Measure lap times with Racelogic GPS technology
- Albert Motorsport
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since the year 2000, a movement profile of a fast-moving vehicle can be recorded with high accuracy using GPS. Prerequisite: fast and very good GPS engines that can filter signal noise and the best mathematical knowledge for the calculation of the main variables speed and heading and the data to be derived from them.
The #GPS - #Global #Positioning #System - is a #31 #NAVSTAR satellite based system developed and operated by the #US Department of Defense. The official designation is "#Navigational #Satellite #Timing and #Ranging - #Global #Positioning #System" (#NAVSTAR GPS ).
#NAVSTAR is also sometimes used as an abbreviation for "Navigation System using Timing and Ranging". GPS officially went live on July 17, 1995.
GPS has also been working for civil use since 1995: in all weather conditions, anywhere in the world and 24 hours a day. Since the year 2000, #Selected #Availability (artificial #signal degradation) has been deactivated and GPS has since been used to accurately measure #vehicle movements.
Each of the NAVSTAR satellites has an #atomic clock on board and if you receive GPS signals from at least three satellites, a GPS receiver can determine the distances between your position and the satellites. The classic #GPS receiver now calculates its position through #triangulation.
That means: The position is updated at least every 1/10 s. This would already result in a high #accuracy when capturing a fast-moving object. But the raw #position detection every 1/10 s is not enough to achieve the really necessary #accuracies.
Increased relative positional accuracy from CEP 3 m stationary to CEP <1 m when moving.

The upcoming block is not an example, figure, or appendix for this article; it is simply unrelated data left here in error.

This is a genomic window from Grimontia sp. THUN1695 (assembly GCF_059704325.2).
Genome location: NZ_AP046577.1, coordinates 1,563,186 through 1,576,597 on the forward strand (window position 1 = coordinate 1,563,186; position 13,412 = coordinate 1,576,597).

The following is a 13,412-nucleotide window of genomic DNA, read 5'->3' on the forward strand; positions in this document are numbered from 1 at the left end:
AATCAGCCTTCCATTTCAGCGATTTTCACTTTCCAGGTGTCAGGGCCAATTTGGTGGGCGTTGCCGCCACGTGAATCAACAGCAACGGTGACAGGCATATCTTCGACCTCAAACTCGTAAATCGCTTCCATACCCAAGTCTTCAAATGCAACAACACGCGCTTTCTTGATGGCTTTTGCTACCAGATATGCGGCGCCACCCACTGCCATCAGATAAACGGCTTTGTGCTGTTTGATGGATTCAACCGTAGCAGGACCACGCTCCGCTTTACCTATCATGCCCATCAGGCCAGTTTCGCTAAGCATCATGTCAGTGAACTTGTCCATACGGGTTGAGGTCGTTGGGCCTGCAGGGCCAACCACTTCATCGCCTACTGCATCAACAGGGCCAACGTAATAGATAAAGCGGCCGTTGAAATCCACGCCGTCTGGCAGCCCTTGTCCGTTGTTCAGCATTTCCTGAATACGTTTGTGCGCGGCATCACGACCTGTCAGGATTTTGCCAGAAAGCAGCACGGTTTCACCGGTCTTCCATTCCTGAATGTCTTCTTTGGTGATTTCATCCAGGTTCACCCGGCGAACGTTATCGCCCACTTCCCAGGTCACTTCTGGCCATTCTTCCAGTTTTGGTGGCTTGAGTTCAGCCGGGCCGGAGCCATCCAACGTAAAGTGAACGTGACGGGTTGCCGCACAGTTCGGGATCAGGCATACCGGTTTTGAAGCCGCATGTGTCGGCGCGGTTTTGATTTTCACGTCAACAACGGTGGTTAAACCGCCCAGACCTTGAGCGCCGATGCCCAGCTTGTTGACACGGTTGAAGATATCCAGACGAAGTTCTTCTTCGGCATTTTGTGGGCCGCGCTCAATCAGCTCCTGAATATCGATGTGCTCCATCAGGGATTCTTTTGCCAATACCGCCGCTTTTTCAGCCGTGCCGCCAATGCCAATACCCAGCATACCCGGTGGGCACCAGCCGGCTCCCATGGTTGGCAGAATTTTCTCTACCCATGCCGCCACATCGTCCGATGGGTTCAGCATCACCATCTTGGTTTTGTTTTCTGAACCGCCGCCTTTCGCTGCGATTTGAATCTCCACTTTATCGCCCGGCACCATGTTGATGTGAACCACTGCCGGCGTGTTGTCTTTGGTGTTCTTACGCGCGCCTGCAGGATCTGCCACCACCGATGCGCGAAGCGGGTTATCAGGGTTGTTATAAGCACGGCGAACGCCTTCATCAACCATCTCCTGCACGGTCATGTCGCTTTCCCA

Calculation by the Doppler effect.
If you were to calculate the speed of a vehicle solely from the raw position change, then you would have too much #noise in the signal.
When the #receiver moves relative to the #satellites, there is a shift in the #signals (change in frequency), the Doppler effect, and the Racelogic systems now calculate the speed from these minimal changes - and all further calculations are based on this.
The direction of movement (heading) of the receiver is also determined and can be used as an artificial #compass or to align #electronic maps.
From the speed and heading data, Racelogic measuring systems then mathematically derive all other driving dynamics data such as #longitudinal and #lateral acceleration, #curve radius, #elevation profile, relative #position on the #route and #yaw rate. #Kalman filters ensure an additional #reduction of #noise in every #measurement process - but hardly reduce the #responsiveness.
The #movement dynamics are not overly smoothed. This is how the typical "fine-jagged" graphs for speed and g-forces are created - a quality feature for open and fast #GPS data recording. For data analysis, individual #smoothing options are available in the software for easier analysis.
Conclusion: the measurement with the #technology used by Racelogic achieves excellent accuracy when calculating #driving dynamics data.
Many years of experience with GPS data from the field of automotive development (systems such as #VBOX 3i up to 100 Hz clocking and inertial correction) allow Racelogic to record the realistic driving dynamics very accurately, even with systems clocked below 20 Hz.
For cost reasons, #GPS receivers that are suitable for #motorsport use can only be found in real #measurement systems. GPS receivers of mobile phones, navigation systems or tracking systems (e.g. trucks/logistics tracking) are fundamentally unable to realistically record the movement of racing vehicles or "dynamically" moving objects in general. They are neither responsive enough, nor do they have a sufficient sampling rate for realistic speed and direction information, and they usually smooth the data to a great extent.